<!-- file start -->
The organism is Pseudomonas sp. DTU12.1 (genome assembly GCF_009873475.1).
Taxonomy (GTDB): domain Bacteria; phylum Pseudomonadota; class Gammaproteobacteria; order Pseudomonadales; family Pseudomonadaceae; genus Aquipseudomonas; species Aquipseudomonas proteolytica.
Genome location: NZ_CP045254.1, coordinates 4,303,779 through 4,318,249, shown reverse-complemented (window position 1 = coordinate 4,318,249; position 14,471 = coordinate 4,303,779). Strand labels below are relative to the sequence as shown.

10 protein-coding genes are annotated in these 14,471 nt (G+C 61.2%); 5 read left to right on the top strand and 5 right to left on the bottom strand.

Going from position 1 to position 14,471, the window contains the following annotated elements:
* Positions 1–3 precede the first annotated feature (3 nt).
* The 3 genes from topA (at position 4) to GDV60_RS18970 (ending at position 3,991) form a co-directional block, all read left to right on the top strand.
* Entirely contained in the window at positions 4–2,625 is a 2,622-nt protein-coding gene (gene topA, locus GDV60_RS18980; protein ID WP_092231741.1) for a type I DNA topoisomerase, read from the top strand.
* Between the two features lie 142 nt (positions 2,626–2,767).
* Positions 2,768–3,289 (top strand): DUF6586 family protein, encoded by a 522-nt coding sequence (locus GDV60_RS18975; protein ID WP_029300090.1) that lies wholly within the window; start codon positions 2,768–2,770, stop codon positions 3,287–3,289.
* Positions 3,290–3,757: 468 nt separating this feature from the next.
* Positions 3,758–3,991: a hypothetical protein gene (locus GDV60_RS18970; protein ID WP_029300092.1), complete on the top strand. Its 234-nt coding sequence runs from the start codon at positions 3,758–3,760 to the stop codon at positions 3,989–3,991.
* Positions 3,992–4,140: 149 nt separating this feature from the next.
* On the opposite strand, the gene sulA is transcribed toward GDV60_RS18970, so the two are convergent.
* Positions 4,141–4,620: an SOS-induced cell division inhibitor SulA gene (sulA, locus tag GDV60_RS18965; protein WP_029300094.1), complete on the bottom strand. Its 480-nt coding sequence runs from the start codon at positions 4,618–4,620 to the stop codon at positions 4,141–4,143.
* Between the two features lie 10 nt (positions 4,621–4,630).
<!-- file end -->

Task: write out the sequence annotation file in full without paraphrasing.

The organism is Pseudomonas sp. DTU12.1 (genome assembly GCF_009873475.1).
Taxonomy (GTDB): domain Bacteria; phylum Pseudomonadota; class Gammaproteobacteria; order Pseudomonadales; family Pseudomonadaceae; genus Aquipseudomonas; species Aquipseudomonas proteolytica.
Genome location: NZ_CP045254.1, coordinates 4,303,779 through 4,318,249, shown reverse-complemented (window position 1 = coordinate 4,318,249; position 14,471 = coordinate 4,303,779). Strand labels below are relative to the sequence as shown.

10 protein-coding genes are annotated in these 14,471 nt (G+C 61.2%); 5 read left to right on the top strand and 5 right to left on the bottom strand.

Going from position 1 to position 14,471, the window contains the following annotated elements:
* Positions 1–3 precede the first annotated feature (3 nt).
* The 3 genes from topA (at position 4) to GDV60_RS18970 (ending at position 3,991) form a co-directional block, all read left to right on the top strand.
* Entirely contained in the window at positions 4–2,625 is a 2,622-nt protein-coding gene (gene topA, locus GDV60_RS18980; protein ID WP_092231741.1) for a type I DNA topoisomerase, read from the top strand.
* Between the two features lie 142 nt (positions 2,626–2,767).
* Positions 2,768–3,289 (top strand): DUF6586 family protein, encoded by a 522-nt coding sequence (locus GDV60_RS18975; protein ID WP_029300090.1) that lies wholly within the window; start codon positions 2,768–2,770, stop codon positions 3,287–3,289.
* Positions 3,290–3,757: 468 nt separating this feature from the next.
* Positions 3,758–3,991: a hypothetical protein gene (locus GDV60_RS18970; protein ID WP_029300092.1), complete on the top strand. Its 234-nt coding sequence runs from the start codon at positions 3,758–3,760 to the stop codon at positions 3,989–3,991.
* Positions 3,992–4,140: 149 nt separating this feature from the next.
* On the opposite strand, the gene sulA is transcribed toward GDV60_RS18970, so the two are convergent.
* Positions 4,141–4,620: an SOS-induced cell division inhibitor SulA gene (sulA, locus tag GDV60_RS18965; protein WP_029300094.1), complete on the bottom strand. Its 480-nt coding sequence runs from the start codon at positions 4,618–4,620 to the stop codon at positions 4,141–4,143.
* Between the two features lie 10 nt (positions 4,621–4,630).